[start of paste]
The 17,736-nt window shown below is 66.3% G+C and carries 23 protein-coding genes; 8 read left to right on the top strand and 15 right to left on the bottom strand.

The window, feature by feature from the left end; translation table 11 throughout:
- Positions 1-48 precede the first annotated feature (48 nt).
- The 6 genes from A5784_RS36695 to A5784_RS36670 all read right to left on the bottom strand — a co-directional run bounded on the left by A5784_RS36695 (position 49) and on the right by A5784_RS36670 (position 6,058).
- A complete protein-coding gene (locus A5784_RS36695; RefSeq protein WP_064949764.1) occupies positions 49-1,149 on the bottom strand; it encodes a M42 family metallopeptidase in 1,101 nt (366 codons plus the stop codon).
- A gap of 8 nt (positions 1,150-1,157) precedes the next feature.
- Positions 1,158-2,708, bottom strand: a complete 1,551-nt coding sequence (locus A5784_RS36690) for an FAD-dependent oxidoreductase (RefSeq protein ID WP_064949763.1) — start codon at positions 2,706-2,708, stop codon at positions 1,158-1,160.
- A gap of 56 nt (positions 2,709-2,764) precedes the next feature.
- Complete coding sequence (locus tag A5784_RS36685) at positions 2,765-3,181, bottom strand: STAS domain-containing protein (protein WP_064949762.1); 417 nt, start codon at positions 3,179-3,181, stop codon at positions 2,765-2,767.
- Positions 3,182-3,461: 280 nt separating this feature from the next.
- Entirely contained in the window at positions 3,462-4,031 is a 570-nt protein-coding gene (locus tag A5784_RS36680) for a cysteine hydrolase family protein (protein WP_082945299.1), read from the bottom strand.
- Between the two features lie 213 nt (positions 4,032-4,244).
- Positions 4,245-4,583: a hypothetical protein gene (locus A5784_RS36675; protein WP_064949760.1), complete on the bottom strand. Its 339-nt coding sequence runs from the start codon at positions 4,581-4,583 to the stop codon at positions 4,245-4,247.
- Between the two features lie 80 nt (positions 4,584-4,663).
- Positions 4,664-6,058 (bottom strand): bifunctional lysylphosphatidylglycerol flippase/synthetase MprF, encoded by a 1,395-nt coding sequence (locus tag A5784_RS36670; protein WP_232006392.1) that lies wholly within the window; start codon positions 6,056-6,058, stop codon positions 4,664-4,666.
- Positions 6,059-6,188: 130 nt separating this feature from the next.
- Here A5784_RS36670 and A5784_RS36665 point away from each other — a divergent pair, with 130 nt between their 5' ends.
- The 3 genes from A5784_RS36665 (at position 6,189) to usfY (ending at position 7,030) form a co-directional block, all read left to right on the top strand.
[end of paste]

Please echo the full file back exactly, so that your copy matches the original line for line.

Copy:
The 17,736-nt window shown below is 66.3% G+C and carries 23 protein-coding genes; 8 read left to right on the top strand and 15 right to left on the bottom strand.

The window, feature by feature from the left end; translation table 11 throughout:
- Positions 1-48 precede the first annotated feature (48 nt).
- The 6 genes from A5784_RS36695 to A5784_RS36670 all read right to left on the bottom strand — a co-directional run bounded on the left by A5784_RS36695 (position 49) and on the right by A5784_RS36670 (position 6,058).
- A complete protein-coding gene (locus A5784_RS36695; RefSeq protein WP_064949764.1) occupies positions 49-1,149 on the bottom strand; it encodes a M42 family metallopeptidase in 1,101 nt (366 codons plus the stop codon).
- A gap of 8 nt (positions 1,150-1,157) precedes the next feature.
- Positions 1,158-2,708, bottom strand: a complete 1,551-nt coding sequence (locus A5784_RS36690) for an FAD-dependent oxidoreductase (RefSeq protein ID WP_064949763.1) — start codon at positions 2,706-2,708, stop codon at positions 1,158-1,160.
- A gap of 56 nt (positions 2,709-2,764) precedes the next feature.
- Complete coding sequence (locus tag A5784_RS36685) at positions 2,765-3,181, bottom strand: STAS domain-containing protein (protein WP_064949762.1); 417 nt, start codon at positions 3,179-3,181, stop codon at positions 2,765-2,767.
- Positions 3,182-3,461: 280 nt separating this feature from the next.
- Entirely contained in the window at positions 3,462-4,031 is a 570-nt protein-coding gene (locus tag A5784_RS36680) for a cysteine hydrolase family protein (protein WP_082945299.1), read from the bottom strand.
- Between the two features lie 213 nt (positions 4,032-4,244).
- Positions 4,245-4,583: a hypothetical protein gene (locus A5784_RS36675; protein WP_064949760.1), complete on the bottom strand. Its 339-nt coding sequence runs from the start codon at positions 4,581-4,583 to the stop codon at positions 4,245-4,247.
- Between the two features lie 80 nt (positions 4,584-4,663).
- Positions 4,664-6,058 (bottom strand): bifunctional lysylphosphatidylglycerol flippase/synthetase MprF, encoded by a 1,395-nt coding sequence (locus tag A5784_RS36670; protein WP_232006392.1) that lies wholly within the window; start codon positions 6,056-6,058, stop codon positions 4,664-4,666.
- Positions 6,059-6,188: 130 nt separating this feature from the next.
- Here A5784_RS36670 and A5784_RS36665 point away from each other — a divergent pair, with 130 nt between their 5' ends.
- The 3 genes from A5784_RS36665 (at position 6,189) to usfY (ending at position 7,030) form a co-directional block, all read left to right on the top strand.